As a special prosecutor revived charges against Alec Baldwin on Friday, obtaining a grand jury indictment in the shooting death of cinematographer Halyna Hutchins, yet another problem emerged in a related case.
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Baldwin’s co-defendant, armorer Hannah Gutierrez Reed, sought on Friday to have her case thrown out, citing the prosecutor’s mishandling of attorney-client communications.
The prosecutor, Kari Morrissey, inadvertently turned over hundreds of text messages between Gutierrez Reed and her lawyer to a key witness last July.
Gutierrez Reed is set to go on trial next month for involuntary manslaughter and evidence tampering in Santa Fe, N.M. She mistakenly loaded a live bullet into Baldwin’s gun, which then fired, killing Hutchins and wounding the film’s director, Joel Souza. Gutierrez Reed could face up to three years in prison if convicted.
Her attorney, Jason Bowles, stated in the motion that the special prosecutor had engaged in “outrageous” misconduct by disclosing the attorney-client texts to Seth Kenney, the weapons expert who supplied guns and dummy ammunition to the production.
As part of his defense at trial, Bowles plans to argue that Kenney was responsible for mixing a handful of live rounds in with hundreds of dummies. The attorney-client text messages included discussion of that strategy, which Bowles argued gave Kenney a road map to the defense.
Bowles argued that detectives never seriously investigated Kenney. According to the defense filing, Kenney has been in touch with prosecutors and the lead detective throughout the investigation, and attempted to steer the narrative of the investigation “and even whom to prosecute.”
“Mr. Kenney now knows how the defense planned to put on their case with respect to evidence connected to him and his testimony,” Bowles wrote. “Mr. Kenney is now in the best position possible to frustrate determining the truth as to how the live rounds made their way onto set… Ms. Gutierrez Reed’s ability to obtain a fair trial with an uncorrupted fact finding process is forever lost. There is no way to cure this taint aside from the dismissal of the indictment.”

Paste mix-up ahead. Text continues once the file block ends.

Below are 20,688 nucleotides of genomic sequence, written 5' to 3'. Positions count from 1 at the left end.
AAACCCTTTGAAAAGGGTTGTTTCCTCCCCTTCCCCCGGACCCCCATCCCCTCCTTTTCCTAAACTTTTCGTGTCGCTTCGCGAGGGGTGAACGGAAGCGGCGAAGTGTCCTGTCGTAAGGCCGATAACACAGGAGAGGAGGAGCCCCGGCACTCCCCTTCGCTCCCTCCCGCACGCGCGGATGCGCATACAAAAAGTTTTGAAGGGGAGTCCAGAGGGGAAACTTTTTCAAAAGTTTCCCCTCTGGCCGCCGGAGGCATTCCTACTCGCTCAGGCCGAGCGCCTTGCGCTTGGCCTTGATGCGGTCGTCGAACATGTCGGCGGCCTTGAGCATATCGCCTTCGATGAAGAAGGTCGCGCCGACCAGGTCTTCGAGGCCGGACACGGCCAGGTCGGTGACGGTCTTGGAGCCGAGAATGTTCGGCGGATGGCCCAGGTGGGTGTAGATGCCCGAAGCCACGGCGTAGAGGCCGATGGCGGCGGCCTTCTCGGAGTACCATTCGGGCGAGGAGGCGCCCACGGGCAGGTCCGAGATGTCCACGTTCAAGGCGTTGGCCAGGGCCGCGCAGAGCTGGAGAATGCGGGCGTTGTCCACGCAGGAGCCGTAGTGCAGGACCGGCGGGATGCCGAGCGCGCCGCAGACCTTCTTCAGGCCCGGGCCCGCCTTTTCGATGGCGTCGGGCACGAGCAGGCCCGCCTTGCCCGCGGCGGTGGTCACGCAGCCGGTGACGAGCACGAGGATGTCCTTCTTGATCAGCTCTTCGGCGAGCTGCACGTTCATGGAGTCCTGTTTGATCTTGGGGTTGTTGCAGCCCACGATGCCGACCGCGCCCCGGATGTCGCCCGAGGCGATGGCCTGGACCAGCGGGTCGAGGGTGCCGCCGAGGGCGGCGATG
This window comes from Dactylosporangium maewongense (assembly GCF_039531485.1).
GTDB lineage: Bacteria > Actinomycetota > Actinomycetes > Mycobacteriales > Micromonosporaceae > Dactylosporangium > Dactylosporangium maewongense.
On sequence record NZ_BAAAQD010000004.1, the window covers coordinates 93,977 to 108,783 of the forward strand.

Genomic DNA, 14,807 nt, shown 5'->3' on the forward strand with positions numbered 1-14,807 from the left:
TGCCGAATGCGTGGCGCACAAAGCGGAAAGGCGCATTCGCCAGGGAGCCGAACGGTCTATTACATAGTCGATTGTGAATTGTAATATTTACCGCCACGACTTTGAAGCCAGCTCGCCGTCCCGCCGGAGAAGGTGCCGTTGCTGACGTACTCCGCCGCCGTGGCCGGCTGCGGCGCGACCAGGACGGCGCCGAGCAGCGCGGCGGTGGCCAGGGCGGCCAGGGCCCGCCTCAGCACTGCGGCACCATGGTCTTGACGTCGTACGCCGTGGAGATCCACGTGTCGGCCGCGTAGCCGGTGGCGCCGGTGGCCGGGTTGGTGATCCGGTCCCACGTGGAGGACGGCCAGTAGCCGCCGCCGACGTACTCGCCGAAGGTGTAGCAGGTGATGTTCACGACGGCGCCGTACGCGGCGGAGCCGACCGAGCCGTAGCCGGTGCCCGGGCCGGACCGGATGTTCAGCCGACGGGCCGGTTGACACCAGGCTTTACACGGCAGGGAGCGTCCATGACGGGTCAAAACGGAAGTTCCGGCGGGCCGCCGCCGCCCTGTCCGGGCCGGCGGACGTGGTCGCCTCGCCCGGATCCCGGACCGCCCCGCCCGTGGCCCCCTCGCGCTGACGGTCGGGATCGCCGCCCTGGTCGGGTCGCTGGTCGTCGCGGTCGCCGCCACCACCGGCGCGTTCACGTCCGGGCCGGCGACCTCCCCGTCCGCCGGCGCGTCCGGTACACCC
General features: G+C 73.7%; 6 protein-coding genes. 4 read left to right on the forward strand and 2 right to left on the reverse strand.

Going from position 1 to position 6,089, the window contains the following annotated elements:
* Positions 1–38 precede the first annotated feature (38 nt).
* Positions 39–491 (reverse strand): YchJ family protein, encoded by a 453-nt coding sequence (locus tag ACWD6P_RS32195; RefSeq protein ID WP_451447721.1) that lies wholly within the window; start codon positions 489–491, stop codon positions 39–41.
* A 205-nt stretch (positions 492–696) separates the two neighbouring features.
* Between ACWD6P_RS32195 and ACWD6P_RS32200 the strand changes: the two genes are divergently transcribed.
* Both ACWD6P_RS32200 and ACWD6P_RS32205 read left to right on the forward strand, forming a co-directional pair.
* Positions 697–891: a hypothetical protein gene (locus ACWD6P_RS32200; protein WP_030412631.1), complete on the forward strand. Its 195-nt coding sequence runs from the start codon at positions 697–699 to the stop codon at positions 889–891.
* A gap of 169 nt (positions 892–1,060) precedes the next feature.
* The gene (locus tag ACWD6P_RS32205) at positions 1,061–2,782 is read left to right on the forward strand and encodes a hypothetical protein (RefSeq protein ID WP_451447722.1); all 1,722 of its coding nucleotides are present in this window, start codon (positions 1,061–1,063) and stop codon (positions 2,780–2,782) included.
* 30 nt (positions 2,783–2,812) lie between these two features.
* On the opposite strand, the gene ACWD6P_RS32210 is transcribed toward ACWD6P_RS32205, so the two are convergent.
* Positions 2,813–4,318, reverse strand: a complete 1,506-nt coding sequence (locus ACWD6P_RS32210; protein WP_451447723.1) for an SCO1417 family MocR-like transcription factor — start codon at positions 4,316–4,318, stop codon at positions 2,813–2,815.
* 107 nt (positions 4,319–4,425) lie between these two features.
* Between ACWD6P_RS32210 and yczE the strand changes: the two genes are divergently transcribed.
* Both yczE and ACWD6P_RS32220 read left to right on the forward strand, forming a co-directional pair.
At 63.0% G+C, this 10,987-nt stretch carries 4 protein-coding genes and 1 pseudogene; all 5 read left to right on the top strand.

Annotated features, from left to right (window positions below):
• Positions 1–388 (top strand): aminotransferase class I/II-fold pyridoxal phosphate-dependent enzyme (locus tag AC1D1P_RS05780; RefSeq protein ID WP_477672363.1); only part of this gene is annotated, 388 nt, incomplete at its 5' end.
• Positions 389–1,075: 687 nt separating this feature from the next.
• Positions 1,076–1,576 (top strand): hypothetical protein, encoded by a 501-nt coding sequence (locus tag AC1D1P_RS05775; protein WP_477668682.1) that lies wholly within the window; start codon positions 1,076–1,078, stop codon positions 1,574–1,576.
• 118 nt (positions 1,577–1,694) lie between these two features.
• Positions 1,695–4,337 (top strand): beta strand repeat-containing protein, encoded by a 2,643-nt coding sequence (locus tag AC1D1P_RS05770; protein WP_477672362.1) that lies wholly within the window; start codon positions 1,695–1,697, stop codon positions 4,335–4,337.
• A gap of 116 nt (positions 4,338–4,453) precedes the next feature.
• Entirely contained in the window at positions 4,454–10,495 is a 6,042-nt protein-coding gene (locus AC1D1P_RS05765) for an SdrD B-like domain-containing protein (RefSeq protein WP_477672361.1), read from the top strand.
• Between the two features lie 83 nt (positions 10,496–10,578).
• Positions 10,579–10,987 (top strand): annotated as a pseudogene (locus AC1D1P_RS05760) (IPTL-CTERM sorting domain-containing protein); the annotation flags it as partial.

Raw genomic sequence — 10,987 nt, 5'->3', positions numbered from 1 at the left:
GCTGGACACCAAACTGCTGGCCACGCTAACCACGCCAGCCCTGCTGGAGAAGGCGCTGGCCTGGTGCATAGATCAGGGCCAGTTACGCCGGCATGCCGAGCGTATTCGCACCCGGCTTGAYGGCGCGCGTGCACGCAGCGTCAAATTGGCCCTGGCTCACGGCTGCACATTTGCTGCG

Morrissey took over the case last March, after Santa Fe D.A. Mary Carmack-Altwies recused herself. As part of an independent review of the evidence, Morrissey obtained the raw data from Gutierrez Reed’s cell phone.
Gutierrez Reed and Bowles had signed a consent form early in the investigation, agreeing to have her phone searched without a warrant. The consent form did not limit the scope of the search.
But according to Bowles, he made clear in conversation with detectives that the search would be limited to items relevant to “Rust,” and would not include attorney-client communications.
Bowles received assurance from the lead investigator that “Nothing will be released whatsoever if it’s not in relation,” according to a text message attached to the motion.
Morrissey informed Bowles in an email on July 25 that she discovered that the phone data she had received two weeks earlier included attorney-client texts. Once she realized that, she deleted her copy and did not review the messages, she stated.
However, by that point she had already provided the raw data to Kenney, who had requested it under the state’s open records law. She then asked Kenney to delete his copy. Kenney said he would do so, but stated that he had already sent the data to his lawyer, according to her email.
“I believe very strongly in the attorney/client privilege and will consider anything you propose to suppress the communications,” the prosecutor wrote to Bowles.
In the motion to dismiss, Bowles noted that one remedy would be to suppress Kenney’s testimony at trial. But he argued that would not solve the issue.
“This is because Mr. Kenney is an essential witness for the defense as well,” he wrote. “Suppression of his testimony altogether will further harm Ms. Gutierrez Reed.”
Other options include the recusal of the special prosecutor or the destruction of the attorney-client material. But Bowles argued that those measures would still not solve the issue with respect to Kenney.
The motion also notes that Sarah Zachry, the film’s prop master, signed a cooperation agreement with prosecutors last October. She agreed to testify at the trial in exchange for immunity from prosecution, according to the document.
The defense alleges that Zachry threw some rounds in the trash after the shooting, and speculates that she may have done so at Kenney’s direction.
A pre-trial hearing is set for next Thursday in Santa Fe.
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